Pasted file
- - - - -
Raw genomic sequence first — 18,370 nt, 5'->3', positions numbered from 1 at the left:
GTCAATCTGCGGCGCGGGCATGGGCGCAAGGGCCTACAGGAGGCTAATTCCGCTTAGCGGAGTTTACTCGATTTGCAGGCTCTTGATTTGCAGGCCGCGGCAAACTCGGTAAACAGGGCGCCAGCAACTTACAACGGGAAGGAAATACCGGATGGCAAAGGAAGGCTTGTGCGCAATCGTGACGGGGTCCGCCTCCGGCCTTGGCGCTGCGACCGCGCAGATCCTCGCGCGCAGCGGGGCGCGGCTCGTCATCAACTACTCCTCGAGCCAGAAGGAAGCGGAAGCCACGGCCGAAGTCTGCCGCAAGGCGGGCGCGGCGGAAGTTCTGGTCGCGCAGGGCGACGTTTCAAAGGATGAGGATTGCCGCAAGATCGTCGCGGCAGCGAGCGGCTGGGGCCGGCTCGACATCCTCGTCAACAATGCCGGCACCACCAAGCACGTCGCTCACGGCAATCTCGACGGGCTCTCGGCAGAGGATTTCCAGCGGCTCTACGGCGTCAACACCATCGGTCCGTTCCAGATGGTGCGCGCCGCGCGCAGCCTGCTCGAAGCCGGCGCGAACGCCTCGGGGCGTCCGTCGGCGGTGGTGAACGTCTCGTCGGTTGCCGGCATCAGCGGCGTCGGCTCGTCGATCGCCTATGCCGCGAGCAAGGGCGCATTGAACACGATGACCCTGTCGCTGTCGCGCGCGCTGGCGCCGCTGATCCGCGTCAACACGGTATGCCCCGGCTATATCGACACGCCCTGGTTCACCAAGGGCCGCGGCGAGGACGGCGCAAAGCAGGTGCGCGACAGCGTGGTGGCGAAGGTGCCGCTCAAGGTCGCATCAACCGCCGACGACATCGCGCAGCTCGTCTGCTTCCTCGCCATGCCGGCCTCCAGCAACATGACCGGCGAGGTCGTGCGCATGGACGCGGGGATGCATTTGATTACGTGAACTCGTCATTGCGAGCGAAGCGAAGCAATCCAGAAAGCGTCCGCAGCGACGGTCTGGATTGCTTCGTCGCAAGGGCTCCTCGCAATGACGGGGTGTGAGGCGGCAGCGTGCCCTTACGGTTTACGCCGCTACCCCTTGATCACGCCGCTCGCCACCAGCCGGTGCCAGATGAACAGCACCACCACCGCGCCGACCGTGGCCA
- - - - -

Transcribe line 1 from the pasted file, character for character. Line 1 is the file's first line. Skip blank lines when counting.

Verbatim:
Raw genomic sequence first — 18,370 nt, 5'->3', positions numbered from 1 at the left: